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  #21  
Old 06-24-2016, 06:43 PM
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I deliberately framed the question as one of ethics not legality because, with due respect, there are few things less productive than a lot of non-lawyers giving opinions about what the law should be. See Kevin Quinn pontificating on class actions for example.

I think my feelings about it would be the same whether or not it's illegal. To me, it's artificially and intentionally driving up prices. And it's happening every day, which means it can have an enormous impact.

Last edited by Peter_Spaeth; 06-24-2016 at 06:51 PM.
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  #22  
Old 06-24-2016, 06:50 PM
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Default Mine was

an attempt to state what i feel the law should be and hell I'm in court enough i might as well be a lawyer. unfortunate nature of my business. Lol

Last edited by glynparson; 06-24-2016 at 06:50 PM.
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  #23  
Old 06-24-2016, 06:53 PM
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I don't see it as unethical if the bidder is willing and able to buy the card for his bid. I would have a problem with someone bidding it up over another bidder's max and then retracting, or with two more more people colluding to artificially inflate prices.
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Last edited by pokerplyr80; 06-24-2016 at 06:55 PM.
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  #24  
Old 06-24-2016, 06:53 PM
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Quote:
Originally Posted by glynparson View Post
an attempt to state what i feel the law should be and hell I'm in court enough i might as well be a lawyer. unfortunate nature of my business. Lol
LOL. That came out harsher than I intended, my point more broadly is that I don't see whether or not this practice is illegal as being the issue. Let's assume for the sake of argument it is legal, although I am not saying it is -- that doesn't make it ethical.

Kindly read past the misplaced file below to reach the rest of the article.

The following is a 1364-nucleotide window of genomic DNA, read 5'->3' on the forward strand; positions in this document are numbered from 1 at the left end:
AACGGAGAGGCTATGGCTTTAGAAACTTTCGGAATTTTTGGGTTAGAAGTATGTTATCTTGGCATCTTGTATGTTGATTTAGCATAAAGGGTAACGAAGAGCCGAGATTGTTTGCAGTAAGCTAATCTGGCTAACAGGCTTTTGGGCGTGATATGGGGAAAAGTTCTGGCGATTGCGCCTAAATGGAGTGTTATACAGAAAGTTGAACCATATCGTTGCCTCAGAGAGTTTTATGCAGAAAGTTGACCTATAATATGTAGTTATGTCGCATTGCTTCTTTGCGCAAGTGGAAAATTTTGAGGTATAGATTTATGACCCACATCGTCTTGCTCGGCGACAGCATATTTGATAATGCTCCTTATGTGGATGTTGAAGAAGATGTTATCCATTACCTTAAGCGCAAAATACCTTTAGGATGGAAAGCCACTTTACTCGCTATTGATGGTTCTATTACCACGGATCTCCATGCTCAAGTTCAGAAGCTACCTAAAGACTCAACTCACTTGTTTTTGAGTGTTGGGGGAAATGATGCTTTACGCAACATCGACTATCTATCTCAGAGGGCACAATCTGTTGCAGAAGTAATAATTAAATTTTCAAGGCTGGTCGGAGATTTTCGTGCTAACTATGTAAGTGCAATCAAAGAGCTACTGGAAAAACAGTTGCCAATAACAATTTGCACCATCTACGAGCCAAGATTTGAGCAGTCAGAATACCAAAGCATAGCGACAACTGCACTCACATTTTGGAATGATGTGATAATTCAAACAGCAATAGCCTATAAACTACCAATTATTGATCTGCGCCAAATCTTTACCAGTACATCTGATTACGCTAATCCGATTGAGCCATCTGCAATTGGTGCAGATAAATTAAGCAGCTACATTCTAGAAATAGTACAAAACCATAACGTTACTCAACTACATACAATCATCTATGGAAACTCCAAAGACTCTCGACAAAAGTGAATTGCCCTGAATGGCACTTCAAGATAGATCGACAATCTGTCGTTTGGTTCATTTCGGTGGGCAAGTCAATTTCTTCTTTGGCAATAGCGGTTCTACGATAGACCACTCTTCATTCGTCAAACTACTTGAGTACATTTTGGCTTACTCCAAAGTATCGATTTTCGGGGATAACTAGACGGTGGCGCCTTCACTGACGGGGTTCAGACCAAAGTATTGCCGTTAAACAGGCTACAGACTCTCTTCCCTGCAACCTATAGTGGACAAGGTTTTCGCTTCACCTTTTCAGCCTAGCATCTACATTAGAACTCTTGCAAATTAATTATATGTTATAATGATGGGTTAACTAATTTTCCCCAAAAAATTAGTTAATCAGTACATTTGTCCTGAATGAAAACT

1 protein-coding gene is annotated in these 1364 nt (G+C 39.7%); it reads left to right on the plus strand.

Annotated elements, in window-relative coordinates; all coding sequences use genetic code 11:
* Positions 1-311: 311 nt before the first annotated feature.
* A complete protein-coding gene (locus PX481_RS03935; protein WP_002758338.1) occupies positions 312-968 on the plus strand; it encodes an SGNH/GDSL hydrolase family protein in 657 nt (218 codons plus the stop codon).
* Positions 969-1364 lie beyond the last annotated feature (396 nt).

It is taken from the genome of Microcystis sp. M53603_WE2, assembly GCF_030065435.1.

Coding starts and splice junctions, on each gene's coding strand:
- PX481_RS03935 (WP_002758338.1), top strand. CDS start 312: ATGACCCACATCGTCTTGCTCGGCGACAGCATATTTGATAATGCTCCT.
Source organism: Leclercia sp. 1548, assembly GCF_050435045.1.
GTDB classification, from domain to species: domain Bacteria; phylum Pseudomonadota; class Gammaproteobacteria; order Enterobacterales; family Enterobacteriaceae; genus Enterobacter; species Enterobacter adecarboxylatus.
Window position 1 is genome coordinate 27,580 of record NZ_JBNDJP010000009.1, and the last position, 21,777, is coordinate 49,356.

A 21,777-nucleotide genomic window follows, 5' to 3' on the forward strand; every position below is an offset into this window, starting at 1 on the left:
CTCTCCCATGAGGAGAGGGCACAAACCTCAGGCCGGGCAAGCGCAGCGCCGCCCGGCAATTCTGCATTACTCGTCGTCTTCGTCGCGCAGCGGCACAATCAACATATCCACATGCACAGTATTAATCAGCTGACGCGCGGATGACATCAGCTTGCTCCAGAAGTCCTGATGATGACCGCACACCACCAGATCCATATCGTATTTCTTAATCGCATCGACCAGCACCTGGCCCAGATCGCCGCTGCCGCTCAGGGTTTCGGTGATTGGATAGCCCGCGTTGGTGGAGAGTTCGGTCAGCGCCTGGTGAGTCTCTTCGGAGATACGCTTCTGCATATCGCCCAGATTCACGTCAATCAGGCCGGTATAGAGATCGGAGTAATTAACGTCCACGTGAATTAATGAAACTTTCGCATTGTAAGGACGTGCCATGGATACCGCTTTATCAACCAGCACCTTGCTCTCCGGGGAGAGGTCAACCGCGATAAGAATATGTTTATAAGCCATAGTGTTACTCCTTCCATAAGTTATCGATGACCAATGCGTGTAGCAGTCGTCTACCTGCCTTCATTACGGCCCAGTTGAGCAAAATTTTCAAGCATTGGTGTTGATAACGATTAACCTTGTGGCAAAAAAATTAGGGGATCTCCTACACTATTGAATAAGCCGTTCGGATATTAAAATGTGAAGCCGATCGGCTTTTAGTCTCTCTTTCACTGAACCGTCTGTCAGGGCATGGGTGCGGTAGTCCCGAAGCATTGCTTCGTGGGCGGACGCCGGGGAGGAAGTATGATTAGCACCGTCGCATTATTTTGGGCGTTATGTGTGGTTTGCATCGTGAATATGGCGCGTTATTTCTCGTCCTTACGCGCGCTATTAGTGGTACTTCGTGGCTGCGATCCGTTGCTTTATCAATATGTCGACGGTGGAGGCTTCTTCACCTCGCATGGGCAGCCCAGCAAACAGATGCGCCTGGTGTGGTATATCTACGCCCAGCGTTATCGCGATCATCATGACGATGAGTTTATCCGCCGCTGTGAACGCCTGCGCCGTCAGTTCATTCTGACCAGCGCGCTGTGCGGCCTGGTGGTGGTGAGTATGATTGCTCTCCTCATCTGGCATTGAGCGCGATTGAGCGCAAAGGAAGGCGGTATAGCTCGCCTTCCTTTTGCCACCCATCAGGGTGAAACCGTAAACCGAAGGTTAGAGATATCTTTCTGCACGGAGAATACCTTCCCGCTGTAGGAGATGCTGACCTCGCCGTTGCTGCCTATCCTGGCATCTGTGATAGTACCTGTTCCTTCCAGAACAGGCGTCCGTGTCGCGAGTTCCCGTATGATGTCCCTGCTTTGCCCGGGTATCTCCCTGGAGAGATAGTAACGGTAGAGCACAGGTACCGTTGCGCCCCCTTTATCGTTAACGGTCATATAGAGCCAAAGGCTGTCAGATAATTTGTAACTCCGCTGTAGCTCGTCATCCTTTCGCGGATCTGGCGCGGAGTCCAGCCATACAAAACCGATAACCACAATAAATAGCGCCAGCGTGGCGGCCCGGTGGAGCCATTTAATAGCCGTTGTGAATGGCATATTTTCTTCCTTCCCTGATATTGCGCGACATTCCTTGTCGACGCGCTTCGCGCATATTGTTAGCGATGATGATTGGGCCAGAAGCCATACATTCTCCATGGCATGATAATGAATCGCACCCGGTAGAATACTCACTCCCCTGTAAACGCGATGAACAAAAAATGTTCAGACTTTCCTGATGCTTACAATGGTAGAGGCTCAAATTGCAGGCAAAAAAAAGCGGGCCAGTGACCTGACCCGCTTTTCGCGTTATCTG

Last edited by Peter_Spaeth; 06-24-2016 at 06:54 PM.
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  #25  
Old 06-24-2016, 06:55 PM
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Default I agree

I agree i think it is unethical or immoral behavior.
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  #26  
Old 06-24-2016, 07:12 PM
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I think it's unethical but marginally so in any one instance. Frequency and volume can exacerbate it into more.
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Last edited by Shoebox; 06-24-2016 at 07:18 PM.
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  #27  
Old 06-24-2016, 07:12 PM
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There should be no comparison to the Mastro shill bidding. While the intent there was also to raise the price, bidding was done with knowledge of the high bid amount. So let's toss that thought aside.

As far as bidding some amount to raise the price, with no knowledge of the high bid, without intending to win, but paying if you do win, no retractions allowed........ I don't even think it is immoral or unethical.

But, if your intention is to "protect your investment", then it also won't work. If prices of "your card" that you are trying to protect have gone up, you won't have bid enough and it doesn't matter since it is up. If it has gone down, all you will do it buy another card at a price higher than anyone else which means that if you were to sell it immediately you will lose money.